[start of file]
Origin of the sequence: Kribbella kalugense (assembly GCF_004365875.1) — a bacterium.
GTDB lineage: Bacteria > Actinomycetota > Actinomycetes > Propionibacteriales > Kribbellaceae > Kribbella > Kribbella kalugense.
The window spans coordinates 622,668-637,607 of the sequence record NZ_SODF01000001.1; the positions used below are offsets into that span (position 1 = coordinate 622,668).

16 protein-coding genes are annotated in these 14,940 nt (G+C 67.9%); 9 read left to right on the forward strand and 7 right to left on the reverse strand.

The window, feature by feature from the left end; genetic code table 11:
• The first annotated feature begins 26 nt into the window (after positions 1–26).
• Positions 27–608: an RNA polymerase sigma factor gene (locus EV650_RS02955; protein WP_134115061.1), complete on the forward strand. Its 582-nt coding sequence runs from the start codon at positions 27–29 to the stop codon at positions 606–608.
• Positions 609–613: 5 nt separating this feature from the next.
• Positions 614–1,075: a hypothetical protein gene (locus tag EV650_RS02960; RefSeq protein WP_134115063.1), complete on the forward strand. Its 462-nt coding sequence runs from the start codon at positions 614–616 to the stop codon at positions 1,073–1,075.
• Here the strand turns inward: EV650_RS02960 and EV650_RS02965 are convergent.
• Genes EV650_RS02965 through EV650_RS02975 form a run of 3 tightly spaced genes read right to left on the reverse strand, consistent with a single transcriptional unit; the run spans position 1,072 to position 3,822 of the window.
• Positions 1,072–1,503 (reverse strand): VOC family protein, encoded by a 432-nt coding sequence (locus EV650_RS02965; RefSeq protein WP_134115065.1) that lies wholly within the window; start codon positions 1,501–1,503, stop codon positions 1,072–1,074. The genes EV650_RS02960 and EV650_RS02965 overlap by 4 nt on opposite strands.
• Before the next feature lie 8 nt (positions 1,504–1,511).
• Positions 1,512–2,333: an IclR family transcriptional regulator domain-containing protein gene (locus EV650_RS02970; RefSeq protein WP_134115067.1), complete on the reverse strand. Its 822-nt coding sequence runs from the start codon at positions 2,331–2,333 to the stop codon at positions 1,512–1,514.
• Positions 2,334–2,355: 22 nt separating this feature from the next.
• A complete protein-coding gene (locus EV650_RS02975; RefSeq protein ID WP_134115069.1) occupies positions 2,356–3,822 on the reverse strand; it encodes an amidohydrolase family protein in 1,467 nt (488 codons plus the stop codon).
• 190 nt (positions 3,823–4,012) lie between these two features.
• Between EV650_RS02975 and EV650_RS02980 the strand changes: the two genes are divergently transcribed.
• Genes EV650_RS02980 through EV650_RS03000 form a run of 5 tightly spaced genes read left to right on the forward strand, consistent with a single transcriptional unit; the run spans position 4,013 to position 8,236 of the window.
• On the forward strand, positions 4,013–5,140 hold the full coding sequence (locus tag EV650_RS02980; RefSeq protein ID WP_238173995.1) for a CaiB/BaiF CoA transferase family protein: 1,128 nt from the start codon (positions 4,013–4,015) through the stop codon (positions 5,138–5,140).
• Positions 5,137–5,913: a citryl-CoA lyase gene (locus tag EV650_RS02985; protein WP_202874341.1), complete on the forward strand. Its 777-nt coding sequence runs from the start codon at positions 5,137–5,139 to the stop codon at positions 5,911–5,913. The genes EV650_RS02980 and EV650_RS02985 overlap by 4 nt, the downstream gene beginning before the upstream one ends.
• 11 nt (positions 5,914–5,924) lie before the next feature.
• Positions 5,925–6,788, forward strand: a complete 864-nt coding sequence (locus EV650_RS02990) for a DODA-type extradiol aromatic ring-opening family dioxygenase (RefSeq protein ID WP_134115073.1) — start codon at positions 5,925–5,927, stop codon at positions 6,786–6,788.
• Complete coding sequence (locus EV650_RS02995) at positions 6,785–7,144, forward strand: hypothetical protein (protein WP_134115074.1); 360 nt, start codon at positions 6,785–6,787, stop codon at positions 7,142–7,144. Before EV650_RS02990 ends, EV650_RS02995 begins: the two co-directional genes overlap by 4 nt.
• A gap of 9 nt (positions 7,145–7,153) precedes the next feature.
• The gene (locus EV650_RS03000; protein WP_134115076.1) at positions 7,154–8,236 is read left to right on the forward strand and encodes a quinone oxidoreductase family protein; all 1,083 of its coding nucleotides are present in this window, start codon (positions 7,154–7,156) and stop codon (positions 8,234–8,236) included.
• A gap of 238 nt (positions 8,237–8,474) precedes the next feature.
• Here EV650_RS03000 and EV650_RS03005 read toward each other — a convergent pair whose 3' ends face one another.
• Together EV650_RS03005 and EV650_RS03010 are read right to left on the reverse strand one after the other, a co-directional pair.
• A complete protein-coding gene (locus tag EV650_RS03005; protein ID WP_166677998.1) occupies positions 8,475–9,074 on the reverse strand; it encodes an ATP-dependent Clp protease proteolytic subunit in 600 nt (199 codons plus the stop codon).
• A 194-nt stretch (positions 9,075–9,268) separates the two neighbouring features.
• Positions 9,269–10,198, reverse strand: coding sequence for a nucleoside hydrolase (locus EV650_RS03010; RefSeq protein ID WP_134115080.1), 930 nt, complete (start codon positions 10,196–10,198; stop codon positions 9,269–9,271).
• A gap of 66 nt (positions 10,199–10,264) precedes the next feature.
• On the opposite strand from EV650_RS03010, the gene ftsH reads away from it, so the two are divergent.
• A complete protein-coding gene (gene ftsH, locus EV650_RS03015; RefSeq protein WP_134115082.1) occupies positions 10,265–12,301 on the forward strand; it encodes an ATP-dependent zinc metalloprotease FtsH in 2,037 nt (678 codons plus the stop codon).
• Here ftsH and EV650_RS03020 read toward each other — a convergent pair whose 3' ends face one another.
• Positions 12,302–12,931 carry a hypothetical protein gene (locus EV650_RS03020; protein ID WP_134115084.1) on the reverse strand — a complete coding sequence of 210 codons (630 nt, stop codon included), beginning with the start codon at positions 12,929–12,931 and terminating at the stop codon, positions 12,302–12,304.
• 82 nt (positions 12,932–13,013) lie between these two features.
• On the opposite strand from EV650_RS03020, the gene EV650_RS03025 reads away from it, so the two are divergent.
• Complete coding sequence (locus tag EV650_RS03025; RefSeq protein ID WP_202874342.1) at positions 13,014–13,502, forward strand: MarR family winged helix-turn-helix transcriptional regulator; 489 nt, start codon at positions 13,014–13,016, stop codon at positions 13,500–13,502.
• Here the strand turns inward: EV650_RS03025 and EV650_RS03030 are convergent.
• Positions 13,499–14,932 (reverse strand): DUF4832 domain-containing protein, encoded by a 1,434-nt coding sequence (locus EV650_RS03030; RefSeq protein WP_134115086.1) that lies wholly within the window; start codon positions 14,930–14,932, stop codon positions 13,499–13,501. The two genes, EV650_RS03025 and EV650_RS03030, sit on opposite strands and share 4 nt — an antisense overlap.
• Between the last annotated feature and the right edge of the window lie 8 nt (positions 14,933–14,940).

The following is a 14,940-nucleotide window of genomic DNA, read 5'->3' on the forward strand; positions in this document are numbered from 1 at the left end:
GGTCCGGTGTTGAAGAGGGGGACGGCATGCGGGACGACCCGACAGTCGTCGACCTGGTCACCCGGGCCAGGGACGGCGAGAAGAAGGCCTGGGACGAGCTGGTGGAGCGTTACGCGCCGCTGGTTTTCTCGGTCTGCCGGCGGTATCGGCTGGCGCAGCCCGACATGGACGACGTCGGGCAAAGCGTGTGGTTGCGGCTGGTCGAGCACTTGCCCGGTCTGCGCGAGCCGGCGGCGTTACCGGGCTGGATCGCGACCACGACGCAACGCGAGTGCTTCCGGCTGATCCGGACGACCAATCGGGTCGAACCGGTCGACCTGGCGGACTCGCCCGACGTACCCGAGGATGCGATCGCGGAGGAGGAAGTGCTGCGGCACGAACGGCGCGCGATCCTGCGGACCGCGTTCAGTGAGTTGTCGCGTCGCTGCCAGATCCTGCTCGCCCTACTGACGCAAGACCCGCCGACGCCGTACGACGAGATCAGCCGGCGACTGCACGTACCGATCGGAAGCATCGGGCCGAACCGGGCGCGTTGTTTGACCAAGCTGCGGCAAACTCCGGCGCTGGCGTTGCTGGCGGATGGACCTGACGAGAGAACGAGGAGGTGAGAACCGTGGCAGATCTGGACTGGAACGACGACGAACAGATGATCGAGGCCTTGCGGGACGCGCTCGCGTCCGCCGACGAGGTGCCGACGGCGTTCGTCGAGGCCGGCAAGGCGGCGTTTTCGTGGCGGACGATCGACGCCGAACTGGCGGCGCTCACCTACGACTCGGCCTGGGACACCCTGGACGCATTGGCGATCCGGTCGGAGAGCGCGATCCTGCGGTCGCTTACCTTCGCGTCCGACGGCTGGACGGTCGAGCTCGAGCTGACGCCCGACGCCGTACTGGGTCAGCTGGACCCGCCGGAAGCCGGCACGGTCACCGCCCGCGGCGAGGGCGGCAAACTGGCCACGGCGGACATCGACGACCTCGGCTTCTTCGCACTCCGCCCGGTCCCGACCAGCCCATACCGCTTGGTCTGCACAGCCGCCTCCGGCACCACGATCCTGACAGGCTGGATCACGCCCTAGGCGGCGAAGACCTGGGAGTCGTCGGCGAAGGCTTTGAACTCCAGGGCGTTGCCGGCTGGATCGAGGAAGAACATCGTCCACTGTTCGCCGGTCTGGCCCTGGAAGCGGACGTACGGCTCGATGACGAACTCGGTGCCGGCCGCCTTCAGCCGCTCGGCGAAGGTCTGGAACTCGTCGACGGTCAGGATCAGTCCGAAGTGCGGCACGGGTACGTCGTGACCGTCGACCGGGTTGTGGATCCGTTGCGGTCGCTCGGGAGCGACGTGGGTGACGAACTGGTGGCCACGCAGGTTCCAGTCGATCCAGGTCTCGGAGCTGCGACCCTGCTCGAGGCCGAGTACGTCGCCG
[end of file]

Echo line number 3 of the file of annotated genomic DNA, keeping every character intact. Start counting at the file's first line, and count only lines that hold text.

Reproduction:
The window spans coordinates 622,668-637,607 of the sequence record NZ_SODF01000001.1; the positions used below are offsets into that span (position 1 = coordinate 622,668).